B01-24 : Mechanism for the morphogenesis of flexible fins assembled by cells manipulating rod-shaped equipment
|Leader||Junpei Kuroda (Osaka University)|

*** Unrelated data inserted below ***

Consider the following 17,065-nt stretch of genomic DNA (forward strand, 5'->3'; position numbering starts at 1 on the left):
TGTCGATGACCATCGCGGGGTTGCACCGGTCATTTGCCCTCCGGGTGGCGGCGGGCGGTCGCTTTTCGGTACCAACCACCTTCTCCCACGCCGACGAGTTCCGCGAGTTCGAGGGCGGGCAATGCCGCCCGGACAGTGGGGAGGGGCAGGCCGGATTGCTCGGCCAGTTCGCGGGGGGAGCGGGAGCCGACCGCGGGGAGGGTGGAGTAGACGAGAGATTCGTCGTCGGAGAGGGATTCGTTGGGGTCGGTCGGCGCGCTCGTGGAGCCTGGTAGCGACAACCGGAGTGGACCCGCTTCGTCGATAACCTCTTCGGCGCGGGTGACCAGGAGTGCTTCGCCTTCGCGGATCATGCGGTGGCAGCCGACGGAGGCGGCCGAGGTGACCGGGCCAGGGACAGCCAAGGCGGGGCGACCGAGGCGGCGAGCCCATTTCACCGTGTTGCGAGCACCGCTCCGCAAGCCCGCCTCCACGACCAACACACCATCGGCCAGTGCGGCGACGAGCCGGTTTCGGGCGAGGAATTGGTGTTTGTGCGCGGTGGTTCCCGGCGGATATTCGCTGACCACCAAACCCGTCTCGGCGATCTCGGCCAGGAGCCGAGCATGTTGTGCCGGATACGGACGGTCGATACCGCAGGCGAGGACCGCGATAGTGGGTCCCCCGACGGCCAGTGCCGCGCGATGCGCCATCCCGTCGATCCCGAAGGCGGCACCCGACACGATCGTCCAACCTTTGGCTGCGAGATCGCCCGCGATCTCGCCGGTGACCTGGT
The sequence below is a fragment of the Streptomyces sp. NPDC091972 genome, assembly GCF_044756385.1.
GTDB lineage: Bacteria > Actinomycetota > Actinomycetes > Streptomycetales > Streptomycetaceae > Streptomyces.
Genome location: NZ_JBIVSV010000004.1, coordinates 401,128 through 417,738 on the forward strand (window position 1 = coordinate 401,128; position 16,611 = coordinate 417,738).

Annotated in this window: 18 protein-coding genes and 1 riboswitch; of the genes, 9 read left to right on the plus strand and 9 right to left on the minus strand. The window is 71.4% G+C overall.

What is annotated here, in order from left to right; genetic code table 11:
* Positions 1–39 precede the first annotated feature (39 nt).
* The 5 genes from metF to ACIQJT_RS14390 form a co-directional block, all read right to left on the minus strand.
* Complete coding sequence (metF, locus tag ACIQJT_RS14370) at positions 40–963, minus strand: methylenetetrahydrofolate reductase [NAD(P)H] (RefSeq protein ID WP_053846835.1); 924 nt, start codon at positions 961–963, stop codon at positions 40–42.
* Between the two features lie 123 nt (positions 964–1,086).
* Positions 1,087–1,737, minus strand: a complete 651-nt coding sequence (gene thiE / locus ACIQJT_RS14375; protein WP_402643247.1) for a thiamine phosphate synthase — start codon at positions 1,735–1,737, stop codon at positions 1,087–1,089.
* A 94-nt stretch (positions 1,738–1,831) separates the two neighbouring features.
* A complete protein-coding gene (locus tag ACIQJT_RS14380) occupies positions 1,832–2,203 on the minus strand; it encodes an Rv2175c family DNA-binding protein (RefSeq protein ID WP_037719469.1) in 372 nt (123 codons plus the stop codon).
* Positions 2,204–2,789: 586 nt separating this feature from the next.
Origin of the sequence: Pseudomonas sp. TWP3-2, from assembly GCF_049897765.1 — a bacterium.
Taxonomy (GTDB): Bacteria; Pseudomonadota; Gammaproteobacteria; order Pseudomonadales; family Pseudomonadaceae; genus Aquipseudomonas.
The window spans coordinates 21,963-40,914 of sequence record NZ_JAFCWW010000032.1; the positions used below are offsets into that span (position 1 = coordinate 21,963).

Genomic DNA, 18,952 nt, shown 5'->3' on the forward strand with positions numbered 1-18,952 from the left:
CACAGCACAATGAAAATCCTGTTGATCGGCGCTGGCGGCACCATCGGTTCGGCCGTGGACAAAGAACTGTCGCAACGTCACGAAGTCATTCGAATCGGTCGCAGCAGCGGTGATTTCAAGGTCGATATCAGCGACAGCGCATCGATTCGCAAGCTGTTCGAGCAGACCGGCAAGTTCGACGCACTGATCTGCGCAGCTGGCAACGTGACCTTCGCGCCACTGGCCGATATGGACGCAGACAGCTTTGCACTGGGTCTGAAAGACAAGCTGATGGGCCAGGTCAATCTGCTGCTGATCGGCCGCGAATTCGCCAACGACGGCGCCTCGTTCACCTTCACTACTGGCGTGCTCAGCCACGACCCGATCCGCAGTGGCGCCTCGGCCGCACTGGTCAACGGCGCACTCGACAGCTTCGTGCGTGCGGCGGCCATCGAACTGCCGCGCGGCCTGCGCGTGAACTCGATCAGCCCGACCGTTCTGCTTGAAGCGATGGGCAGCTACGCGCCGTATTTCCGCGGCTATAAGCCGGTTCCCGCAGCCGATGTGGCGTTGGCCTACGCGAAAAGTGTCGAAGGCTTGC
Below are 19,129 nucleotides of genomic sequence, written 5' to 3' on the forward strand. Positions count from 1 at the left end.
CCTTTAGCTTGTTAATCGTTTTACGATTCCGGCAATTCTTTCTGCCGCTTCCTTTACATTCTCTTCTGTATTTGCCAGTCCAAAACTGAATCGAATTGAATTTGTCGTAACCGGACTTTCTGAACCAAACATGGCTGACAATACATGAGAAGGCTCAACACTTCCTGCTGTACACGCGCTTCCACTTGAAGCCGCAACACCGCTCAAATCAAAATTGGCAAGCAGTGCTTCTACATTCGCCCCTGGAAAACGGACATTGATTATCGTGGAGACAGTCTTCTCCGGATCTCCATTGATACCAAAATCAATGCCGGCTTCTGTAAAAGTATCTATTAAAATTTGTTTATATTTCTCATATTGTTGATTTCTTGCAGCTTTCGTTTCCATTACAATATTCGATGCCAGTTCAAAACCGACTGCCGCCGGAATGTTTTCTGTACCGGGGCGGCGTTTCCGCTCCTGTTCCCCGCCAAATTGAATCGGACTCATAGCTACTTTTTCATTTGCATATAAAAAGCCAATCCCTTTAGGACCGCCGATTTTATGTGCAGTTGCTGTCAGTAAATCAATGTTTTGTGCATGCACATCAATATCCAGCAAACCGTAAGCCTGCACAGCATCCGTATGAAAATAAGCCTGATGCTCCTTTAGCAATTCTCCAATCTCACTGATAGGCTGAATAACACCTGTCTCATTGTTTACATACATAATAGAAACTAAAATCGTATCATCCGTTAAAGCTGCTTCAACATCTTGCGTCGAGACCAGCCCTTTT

Animal organs, especially external organs such as limbs, fins, and wings that are involved in movement, need to have great rigidity and flexibility. These organs are formed by soft cells, extracellular proteins including collagen and keratin, and hard tissues composed of hydroxyapatite. Cells assemble these materials into the proper arrangement to construct functional external motor organs. How, then, can tiny cells correctly construct structures much more massive than themselves? We have conducted research mainly using in vitro culture systems, and found that diverse types of cells construct fish fin morphologies by manipulating non-cell rod-like structures as “equipment”. In this research project, we aim to understand the complex morphogenesis phenomenon as an engineering process by simplifying the behavior of various types of cells as “manipulation of equipment”, and elucidate the mechanism of constructing the flexible fin shape. And we will provide novel insights into the field of soft robotics and biomimetics.